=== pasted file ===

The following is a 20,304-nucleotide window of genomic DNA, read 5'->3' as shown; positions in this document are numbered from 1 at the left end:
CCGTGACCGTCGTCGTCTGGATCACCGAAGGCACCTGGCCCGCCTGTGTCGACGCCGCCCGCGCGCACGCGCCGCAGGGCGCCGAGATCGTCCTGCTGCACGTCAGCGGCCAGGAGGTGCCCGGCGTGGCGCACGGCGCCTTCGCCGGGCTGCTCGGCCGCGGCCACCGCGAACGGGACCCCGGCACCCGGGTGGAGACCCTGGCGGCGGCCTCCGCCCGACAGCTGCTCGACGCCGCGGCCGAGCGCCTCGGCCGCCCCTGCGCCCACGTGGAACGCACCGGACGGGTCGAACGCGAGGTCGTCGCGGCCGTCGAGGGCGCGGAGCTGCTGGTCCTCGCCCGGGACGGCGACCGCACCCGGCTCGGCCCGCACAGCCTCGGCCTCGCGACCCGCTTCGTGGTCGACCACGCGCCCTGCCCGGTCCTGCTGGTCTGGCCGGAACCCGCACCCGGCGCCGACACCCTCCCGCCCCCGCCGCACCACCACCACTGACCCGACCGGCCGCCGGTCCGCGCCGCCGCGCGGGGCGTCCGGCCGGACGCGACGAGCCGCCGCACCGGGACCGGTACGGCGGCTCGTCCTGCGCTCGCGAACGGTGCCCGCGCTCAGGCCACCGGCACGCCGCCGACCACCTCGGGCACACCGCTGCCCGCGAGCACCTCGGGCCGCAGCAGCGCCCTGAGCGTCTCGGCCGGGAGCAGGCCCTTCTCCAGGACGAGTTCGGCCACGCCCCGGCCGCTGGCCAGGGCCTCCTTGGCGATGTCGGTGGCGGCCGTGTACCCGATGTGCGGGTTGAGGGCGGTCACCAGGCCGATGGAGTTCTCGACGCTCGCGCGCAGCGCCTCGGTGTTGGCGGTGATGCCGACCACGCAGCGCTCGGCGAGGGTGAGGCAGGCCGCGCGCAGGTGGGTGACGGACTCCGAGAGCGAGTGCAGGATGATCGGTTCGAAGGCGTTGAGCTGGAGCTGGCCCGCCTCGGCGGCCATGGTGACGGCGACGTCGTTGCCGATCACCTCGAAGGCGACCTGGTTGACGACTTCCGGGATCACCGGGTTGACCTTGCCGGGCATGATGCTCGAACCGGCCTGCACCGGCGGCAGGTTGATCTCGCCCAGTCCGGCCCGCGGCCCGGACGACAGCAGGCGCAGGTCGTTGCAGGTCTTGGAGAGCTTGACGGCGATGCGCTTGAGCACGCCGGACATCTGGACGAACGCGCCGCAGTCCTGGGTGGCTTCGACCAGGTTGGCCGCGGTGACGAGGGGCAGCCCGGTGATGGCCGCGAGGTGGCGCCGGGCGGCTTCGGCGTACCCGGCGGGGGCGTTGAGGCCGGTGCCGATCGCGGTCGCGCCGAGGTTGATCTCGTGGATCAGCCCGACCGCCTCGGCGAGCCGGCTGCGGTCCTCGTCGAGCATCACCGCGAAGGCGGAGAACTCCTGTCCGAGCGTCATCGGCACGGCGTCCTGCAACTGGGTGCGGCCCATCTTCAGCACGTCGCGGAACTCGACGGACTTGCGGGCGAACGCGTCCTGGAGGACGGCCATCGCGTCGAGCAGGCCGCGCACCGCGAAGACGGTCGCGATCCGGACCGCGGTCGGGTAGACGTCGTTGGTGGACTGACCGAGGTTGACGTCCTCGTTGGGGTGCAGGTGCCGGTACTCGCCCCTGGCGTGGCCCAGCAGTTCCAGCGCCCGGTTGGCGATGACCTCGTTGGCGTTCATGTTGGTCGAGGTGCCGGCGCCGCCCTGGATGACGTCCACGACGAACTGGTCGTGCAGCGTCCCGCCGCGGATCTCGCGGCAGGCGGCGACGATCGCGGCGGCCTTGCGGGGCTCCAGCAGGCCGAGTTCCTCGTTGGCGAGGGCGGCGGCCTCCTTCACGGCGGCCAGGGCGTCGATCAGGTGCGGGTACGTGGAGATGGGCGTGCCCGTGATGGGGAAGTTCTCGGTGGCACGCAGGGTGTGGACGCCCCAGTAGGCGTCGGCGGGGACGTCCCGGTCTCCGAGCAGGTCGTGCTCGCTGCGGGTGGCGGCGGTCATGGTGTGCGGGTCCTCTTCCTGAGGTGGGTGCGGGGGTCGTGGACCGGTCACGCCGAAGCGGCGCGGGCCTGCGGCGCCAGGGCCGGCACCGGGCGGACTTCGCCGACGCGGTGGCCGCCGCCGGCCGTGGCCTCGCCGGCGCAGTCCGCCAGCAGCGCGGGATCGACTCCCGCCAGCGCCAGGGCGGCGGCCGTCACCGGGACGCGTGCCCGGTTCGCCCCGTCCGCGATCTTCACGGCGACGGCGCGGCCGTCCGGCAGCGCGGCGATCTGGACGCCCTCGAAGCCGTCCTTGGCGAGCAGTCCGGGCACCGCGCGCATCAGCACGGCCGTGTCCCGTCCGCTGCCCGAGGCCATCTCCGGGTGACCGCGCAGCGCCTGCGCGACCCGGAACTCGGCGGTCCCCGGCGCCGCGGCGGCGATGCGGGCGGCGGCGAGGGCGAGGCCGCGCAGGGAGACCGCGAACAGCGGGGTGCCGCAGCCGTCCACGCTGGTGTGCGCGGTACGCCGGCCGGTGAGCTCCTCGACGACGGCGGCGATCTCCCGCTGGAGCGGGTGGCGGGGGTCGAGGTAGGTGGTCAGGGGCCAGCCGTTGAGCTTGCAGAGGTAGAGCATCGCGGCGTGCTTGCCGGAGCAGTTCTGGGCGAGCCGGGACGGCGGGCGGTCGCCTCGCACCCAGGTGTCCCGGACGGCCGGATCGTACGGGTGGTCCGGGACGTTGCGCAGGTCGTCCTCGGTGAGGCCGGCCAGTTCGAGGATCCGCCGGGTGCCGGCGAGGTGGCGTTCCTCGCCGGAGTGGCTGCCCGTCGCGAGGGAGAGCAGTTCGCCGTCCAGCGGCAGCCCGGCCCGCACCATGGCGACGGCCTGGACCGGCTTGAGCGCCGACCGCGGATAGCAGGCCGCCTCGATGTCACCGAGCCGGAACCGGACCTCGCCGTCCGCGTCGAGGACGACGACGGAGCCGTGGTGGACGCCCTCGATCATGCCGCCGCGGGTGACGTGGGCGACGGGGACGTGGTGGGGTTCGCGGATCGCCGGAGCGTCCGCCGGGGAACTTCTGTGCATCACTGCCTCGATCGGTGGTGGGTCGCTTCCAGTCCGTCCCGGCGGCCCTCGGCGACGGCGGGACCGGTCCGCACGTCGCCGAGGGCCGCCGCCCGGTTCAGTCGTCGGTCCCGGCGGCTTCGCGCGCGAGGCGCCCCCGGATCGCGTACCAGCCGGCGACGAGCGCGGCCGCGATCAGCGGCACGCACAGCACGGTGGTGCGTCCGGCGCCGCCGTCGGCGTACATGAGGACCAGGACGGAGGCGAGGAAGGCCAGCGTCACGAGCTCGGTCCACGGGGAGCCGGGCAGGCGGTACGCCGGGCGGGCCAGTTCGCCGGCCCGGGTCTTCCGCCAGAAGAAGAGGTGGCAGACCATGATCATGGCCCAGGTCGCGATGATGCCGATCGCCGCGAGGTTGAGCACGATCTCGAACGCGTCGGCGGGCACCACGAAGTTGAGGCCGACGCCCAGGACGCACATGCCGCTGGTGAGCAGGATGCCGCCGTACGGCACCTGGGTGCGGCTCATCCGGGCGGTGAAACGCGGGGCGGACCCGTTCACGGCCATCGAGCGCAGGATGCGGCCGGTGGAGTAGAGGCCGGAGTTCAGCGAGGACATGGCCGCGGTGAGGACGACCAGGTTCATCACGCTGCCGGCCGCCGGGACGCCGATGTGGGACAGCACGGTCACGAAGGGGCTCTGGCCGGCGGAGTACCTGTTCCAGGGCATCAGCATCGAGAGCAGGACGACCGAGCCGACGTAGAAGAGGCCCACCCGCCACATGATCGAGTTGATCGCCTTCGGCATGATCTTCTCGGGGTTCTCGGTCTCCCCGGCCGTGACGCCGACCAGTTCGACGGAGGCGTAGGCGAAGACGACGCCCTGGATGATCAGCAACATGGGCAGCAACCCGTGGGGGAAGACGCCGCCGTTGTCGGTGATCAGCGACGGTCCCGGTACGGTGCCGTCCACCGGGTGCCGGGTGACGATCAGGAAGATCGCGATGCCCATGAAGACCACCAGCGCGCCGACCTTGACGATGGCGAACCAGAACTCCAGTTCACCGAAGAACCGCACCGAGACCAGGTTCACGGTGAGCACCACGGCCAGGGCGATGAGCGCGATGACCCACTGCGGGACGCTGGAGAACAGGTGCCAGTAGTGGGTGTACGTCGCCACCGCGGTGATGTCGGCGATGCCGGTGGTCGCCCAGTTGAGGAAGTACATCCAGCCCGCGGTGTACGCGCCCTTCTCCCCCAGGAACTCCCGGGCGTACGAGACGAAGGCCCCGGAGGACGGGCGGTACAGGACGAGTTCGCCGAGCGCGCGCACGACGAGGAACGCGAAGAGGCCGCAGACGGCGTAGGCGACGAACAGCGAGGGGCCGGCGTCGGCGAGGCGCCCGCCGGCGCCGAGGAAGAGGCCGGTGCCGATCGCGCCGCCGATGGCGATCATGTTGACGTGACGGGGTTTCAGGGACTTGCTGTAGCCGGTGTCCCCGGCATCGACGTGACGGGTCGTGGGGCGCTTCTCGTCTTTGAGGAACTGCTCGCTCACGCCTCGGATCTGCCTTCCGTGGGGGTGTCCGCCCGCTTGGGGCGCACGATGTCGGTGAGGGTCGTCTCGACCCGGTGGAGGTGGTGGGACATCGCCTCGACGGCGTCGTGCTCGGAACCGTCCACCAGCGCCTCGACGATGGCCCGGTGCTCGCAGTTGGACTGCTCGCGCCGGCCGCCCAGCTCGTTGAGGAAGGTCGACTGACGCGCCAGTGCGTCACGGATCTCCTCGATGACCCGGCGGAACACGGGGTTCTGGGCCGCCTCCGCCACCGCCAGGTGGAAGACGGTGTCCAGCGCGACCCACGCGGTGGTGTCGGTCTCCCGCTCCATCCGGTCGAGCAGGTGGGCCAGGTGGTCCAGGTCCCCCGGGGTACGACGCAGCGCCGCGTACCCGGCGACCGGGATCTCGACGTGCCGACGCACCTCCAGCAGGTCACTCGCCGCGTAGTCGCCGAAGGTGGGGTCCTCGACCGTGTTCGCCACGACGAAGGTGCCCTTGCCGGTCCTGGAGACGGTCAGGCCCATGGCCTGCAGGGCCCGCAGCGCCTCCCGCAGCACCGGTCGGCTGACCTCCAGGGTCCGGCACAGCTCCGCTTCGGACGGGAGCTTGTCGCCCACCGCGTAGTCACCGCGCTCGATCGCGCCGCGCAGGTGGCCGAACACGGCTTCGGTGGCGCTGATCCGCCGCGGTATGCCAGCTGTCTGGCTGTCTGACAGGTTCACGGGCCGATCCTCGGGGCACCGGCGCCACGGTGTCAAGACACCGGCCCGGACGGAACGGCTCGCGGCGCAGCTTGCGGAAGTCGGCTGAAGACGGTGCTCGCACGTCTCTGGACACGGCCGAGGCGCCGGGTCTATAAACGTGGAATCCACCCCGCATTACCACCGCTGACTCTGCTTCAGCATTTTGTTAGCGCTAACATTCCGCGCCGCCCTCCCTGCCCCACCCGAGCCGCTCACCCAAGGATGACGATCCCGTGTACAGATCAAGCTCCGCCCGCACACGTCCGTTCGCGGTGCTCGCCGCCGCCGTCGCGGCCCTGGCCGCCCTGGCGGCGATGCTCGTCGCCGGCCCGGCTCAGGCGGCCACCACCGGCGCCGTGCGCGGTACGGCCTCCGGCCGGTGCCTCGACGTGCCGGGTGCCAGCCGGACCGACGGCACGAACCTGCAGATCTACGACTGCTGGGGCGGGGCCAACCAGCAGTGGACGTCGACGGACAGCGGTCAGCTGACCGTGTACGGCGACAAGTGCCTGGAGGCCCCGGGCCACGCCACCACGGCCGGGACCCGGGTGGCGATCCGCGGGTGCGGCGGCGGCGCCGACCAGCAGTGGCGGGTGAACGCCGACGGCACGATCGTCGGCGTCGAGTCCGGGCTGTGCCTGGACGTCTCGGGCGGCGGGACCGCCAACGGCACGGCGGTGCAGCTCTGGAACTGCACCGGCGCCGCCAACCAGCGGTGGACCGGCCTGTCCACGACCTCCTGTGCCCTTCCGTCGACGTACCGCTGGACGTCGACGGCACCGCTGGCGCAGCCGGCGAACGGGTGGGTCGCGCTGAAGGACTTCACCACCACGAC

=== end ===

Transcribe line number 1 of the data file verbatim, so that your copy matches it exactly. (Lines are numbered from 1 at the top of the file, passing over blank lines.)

The following is a 20,304-nucleotide window of genomic DNA, read 5'->3' as shown; positions in this document are numbered from 1 at the left end: